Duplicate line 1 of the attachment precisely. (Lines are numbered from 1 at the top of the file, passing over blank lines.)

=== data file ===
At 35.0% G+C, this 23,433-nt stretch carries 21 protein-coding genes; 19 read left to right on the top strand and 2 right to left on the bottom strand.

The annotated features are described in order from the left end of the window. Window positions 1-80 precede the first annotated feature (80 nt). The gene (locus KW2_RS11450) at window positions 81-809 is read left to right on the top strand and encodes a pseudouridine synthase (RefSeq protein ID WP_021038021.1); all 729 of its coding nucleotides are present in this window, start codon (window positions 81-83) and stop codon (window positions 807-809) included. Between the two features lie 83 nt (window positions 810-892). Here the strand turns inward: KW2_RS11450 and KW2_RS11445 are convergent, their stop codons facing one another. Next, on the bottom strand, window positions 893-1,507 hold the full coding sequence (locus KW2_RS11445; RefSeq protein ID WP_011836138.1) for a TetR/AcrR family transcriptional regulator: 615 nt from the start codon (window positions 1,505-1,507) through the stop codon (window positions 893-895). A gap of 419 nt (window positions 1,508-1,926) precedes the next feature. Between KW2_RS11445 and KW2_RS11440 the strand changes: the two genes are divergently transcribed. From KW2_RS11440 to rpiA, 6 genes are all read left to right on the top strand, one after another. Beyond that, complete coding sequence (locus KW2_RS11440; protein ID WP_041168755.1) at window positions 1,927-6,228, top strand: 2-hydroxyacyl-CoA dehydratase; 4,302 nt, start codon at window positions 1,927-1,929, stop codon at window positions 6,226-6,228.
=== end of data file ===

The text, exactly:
At 35.0% G+C, this 23,433-nt stretch carries 21 protein-coding genes; 19 read left to right on the top strand and 2 right to left on the bottom strand.